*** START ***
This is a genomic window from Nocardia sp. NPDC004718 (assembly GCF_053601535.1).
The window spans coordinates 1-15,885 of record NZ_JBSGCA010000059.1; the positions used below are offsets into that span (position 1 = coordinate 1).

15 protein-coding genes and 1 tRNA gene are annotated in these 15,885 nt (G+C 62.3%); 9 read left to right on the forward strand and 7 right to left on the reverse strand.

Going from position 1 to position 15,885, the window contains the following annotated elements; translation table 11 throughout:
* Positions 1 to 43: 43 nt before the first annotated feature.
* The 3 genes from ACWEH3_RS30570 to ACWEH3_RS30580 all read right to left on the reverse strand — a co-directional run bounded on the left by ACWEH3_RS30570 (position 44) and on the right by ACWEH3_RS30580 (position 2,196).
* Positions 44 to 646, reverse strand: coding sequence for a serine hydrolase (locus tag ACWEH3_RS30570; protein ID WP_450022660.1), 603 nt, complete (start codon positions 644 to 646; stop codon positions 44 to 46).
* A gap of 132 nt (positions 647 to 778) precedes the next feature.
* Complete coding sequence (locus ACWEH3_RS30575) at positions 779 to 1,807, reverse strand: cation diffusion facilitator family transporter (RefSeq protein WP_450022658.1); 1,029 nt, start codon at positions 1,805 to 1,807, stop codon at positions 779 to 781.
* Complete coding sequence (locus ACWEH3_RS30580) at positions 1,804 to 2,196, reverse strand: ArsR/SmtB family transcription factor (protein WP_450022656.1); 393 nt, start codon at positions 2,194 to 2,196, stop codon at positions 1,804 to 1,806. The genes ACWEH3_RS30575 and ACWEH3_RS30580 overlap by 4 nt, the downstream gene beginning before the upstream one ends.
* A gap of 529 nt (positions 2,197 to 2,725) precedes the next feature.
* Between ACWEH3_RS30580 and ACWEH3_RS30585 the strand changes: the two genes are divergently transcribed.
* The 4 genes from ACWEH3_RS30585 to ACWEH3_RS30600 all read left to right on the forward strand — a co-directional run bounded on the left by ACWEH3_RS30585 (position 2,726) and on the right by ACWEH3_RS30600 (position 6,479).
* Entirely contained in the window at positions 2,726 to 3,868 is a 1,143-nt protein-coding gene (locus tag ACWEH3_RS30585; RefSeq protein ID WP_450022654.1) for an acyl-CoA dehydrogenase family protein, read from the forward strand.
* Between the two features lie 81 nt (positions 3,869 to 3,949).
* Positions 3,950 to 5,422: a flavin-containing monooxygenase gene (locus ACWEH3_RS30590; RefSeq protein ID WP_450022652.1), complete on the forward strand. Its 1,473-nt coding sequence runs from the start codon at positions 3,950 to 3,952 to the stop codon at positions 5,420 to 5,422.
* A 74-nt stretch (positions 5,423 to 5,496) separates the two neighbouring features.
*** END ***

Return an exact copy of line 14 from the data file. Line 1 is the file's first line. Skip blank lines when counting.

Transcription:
* Entirely contained in the window at positions 2,726 to 3,868 is a 1,143-nt protein-coding gene (locus tag ACWEH3_RS30585; RefSeq protein ID WP_450022654.1) for an acyl-CoA dehydrogenase family protein, read from the forward strand.